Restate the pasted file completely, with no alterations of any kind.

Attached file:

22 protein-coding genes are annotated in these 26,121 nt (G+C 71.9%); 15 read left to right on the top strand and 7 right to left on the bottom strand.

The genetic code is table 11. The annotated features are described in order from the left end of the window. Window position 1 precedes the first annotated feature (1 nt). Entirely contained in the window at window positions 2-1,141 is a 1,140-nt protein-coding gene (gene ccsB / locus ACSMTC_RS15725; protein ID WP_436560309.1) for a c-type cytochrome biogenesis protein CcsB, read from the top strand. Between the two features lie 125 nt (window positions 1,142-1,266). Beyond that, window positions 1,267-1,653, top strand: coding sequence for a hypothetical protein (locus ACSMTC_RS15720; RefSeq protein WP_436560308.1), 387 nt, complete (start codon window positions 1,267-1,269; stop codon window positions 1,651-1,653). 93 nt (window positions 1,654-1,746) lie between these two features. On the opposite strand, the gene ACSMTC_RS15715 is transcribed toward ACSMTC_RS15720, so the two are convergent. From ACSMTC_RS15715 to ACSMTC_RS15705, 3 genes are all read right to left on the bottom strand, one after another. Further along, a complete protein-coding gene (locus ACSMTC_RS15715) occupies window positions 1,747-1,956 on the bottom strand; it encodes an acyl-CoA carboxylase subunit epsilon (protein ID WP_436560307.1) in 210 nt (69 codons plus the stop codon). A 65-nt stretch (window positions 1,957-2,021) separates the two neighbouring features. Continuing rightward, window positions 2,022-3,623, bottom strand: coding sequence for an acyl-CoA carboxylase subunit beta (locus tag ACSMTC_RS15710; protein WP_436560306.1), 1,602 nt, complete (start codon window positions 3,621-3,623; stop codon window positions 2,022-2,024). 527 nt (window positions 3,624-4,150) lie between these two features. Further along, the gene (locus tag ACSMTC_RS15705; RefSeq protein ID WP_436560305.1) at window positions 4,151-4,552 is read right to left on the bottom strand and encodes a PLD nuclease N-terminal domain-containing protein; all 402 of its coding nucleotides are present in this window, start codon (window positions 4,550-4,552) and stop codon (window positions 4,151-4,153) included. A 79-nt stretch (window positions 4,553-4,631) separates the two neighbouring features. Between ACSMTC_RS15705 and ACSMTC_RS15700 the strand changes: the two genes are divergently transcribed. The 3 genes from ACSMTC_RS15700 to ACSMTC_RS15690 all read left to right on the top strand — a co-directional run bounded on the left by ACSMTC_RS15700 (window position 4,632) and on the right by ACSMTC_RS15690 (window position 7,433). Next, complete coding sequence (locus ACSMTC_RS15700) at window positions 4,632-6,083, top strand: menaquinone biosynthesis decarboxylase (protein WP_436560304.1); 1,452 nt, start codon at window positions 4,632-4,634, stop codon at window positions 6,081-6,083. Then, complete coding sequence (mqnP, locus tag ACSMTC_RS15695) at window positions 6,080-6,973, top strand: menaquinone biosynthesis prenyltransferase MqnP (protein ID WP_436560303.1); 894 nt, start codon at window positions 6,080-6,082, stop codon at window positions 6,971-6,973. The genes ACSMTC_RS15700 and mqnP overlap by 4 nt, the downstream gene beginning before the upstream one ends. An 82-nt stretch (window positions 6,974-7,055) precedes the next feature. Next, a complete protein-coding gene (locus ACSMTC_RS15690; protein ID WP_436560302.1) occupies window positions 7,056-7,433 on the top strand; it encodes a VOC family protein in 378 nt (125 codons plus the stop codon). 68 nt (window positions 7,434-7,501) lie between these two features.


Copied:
22 protein-coding genes are annotated in these 26,121 nt (G+C 71.9%); 15 read left to right on the top strand and 7 right to left on the bottom strand.

The genetic code is table 11. The annotated features are described in order from the left end of the window. Window position 1 precedes the first annotated feature (1 nt). Entirely contained in the window at window positions 2-1,141 is a 1,140-nt protein-coding gene (gene ccsB / locus ACSMTC_RS15725; protein ID WP_436560309.1) for a c-type cytochrome biogenesis protein CcsB, read from the top strand. Between the two features lie 125 nt (window positions 1,142-1,266). Beyond that, window positions 1,267-1,653, top strand: coding sequence for a hypothetical protein (locus ACSMTC_RS15720; RefSeq protein WP_436560308.1), 387 nt, complete (start codon window positions 1,267-1,269; stop codon window positions 1,651-1,653). 93 nt (window positions 1,654-1,746) lie between these two features. On the opposite strand, the gene ACSMTC_RS15715 is transcribed toward ACSMTC_RS15720, so the two are convergent. From ACSMTC_RS15715 to ACSMTC_RS15705, 3 genes are all read right to left on the bottom strand, one after another. Further along, a complete protein-coding gene (locus ACSMTC_RS15715) occupies window positions 1,747-1,956 on the bottom strand; it encodes an acyl-CoA carboxylase subunit epsilon (protein ID WP_436560307.1) in 210 nt (69 codons plus the stop codon). A 65-nt stretch (window positions 1,957-2,021) separates the two neighbouring features. Continuing rightward, window positions 2,022-3,623, bottom strand: coding sequence for an acyl-CoA carboxylase subunit beta (locus tag ACSMTC_RS15710; protein WP_436560306.1), 1,602 nt, complete (start codon window positions 3,621-3,623; stop codon window positions 2,022-2,024). 527 nt (window positions 3,624-4,150) lie between these two features. Further along, the gene (locus tag ACSMTC_RS15705; RefSeq protein ID WP_436560305.1) at window positions 4,151-4,552 is read right to left on the bottom strand and encodes a PLD nuclease N-terminal domain-containing protein; all 402 of its coding nucleotides are present in this window, start codon (window positions 4,550-4,552) and stop codon (window positions 4,151-4,153) included. A 79-nt stretch (window positions 4,553-4,631) separates the two neighbouring features. Between ACSMTC_RS15705 and ACSMTC_RS15700 the strand changes: the two genes are divergently transcribed. The 3 genes from ACSMTC_RS15700 to ACSMTC_RS15690 all read left to right on the top strand — a co-directional run bounded on the left by ACSMTC_RS15700 (window position 4,632) and on the right by ACSMTC_RS15690 (window position 7,433). Next, complete coding sequence (locus ACSMTC_RS15700) at window positions 4,632-6,083, top strand: menaquinone biosynthesis decarboxylase (protein WP_436560304.1); 1,452 nt, start codon at window positions 4,632-4,634, stop codon at window positions 6,081-6,083. Then, complete coding sequence (mqnP, locus tag ACSMTC_RS15695) at window positions 6,080-6,973, top strand: menaquinone biosynthesis prenyltransferase MqnP (protein ID WP_436560303.1); 894 nt, start codon at window positions 6,080-6,082, stop codon at window positions 6,971-6,973. The genes ACSMTC_RS15700 and mqnP overlap by 4 nt, the downstream gene beginning before the upstream one ends. An 82-nt stretch (window positions 6,974-7,055) precedes the next feature. Next, a complete protein-coding gene (locus ACSMTC_RS15690; protein ID WP_436560302.1) occupies window positions 7,056-7,433 on the top strand; it encodes a VOC family protein in 378 nt (125 codons plus the stop codon). 68 nt (window positions 7,434-7,501) lie between these two features.